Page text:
Anyway, great TV that it was, The Twilight Zone of the 1980s soon fell on hard times. CBS put it on hiatus (which is never good for a show because when and if it returns it has to find an audience all over again), then renewed it for a second season and stuck it at 10 PM on Saturday night (a time slot of certain death), then began to skip it around the schedule like a stone across a pond, even once pitting it against The Cosby Show (which was as bad as sending the crippled Outer Limits against Jackie Gleason). The marvel of it is that in the face of all this adversity, the quality of the show never suffered. The second season produced episodes as good as the first. Regrettably, too many people never got to see them. CBS was giving itself every excuse to cancel it. And they did, only to revive it again--this time not on network, but in first-run syndication, with a slashed production budget, different producers, and even a different narrator (Robin Ward, trying to do Charles Aidman). So it kind of was the second season of The Outer Limits again, in a way. However, the third, rather more minimalist season of T. Zone also produced some fine stories, many of them written by a pre-Babylon 5 J. Michael Straczynski. Remarkably, The Twilight Zone Magazine reported that the syndicated season of T. Zone was a sleeper hit. In some markets it was observed to out-draw the local news and sporting events! Yes--sporting events! And this was on word of mouth alone! Still, the only reason that third season was made at all was that CBS wanted a syndicated rerun package to recoup its investment on the first two seasons. So, at the end of Season 3, The Twilight Zone disappeared again.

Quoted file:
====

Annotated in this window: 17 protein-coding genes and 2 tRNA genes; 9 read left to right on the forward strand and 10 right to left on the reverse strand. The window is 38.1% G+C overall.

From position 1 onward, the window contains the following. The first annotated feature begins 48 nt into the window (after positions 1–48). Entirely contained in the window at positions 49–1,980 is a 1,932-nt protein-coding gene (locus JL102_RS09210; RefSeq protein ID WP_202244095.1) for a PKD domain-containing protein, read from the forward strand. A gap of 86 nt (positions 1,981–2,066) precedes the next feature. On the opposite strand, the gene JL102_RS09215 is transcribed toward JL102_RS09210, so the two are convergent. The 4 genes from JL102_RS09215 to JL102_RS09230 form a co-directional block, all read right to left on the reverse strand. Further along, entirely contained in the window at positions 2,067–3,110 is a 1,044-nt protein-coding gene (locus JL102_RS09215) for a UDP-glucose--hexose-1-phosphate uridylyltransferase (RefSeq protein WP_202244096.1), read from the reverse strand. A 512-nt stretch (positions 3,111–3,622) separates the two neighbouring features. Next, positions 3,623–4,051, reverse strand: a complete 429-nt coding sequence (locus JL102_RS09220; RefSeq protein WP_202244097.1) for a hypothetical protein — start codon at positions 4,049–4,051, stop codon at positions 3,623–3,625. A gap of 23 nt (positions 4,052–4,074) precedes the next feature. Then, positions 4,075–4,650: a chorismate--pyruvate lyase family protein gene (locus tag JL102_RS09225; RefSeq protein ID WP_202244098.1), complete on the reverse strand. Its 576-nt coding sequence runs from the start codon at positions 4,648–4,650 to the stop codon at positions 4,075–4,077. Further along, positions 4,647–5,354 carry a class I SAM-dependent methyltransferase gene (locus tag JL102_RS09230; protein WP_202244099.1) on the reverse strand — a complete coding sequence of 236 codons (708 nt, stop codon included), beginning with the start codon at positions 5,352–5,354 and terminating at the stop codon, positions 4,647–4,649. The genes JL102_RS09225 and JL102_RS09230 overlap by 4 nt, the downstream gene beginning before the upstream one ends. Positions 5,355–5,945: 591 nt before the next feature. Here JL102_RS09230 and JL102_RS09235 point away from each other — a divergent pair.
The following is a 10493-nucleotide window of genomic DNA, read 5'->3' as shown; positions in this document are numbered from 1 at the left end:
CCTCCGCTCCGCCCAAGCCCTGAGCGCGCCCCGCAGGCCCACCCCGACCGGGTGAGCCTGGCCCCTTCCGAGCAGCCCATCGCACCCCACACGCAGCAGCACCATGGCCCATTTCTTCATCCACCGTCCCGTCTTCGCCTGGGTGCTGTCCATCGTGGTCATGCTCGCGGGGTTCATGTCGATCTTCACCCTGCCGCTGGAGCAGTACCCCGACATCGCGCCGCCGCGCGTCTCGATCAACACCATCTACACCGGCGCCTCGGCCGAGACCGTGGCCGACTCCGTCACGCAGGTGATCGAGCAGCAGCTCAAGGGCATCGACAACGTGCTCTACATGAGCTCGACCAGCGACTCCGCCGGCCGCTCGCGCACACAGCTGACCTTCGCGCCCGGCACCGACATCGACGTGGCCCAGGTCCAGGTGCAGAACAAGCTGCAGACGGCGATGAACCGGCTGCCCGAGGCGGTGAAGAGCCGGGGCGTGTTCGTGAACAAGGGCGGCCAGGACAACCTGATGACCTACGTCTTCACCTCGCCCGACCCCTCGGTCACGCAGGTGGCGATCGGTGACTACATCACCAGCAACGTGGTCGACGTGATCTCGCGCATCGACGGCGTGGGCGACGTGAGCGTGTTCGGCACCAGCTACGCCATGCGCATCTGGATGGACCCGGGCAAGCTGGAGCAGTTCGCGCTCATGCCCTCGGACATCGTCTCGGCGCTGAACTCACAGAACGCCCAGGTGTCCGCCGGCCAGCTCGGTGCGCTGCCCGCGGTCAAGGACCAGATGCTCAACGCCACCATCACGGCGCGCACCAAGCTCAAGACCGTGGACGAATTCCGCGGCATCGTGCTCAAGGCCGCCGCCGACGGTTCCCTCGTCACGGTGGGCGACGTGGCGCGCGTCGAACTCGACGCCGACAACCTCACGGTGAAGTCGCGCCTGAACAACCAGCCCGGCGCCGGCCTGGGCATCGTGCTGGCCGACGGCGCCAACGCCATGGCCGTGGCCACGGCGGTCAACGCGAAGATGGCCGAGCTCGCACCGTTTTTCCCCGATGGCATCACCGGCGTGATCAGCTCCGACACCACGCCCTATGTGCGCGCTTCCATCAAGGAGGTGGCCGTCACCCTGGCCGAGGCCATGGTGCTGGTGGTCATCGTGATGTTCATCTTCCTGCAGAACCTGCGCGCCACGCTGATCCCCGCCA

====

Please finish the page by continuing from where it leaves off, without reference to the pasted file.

It stayed gone until 2002, when Pen Densham and the other producers of the 1990s Outer Limits, who had just retired that show after seven years, were commissioned to do another Twilight Zone on the now-defunct UPN Network. That show, which lasted only one season, was mostly a disappointment. If you didn't see it, it's no loss. If you happen to run across the DVD collection and get curious, check out "One Night at Mercy," in which Mr. Death--the show's only recurring character--comes back played by Jason Alexander (opposite General Hospital's Tyler Christopher), "Still a Good Life," the one and only Twilight Zone sequel in which Bill Mumy and Cloris Leachman reprise their roles from the classic "It's a Good Life," and "the Placebo Effect," starring Tamila Poitier (Sidney's daughter) and Jeffrey Combs (Weyoun the Vorta, Brunt the Ferengi, and Shran the Andorian from Star Trek) in an episode with a chiller of an ending! Otherwise, you can give this one a miss.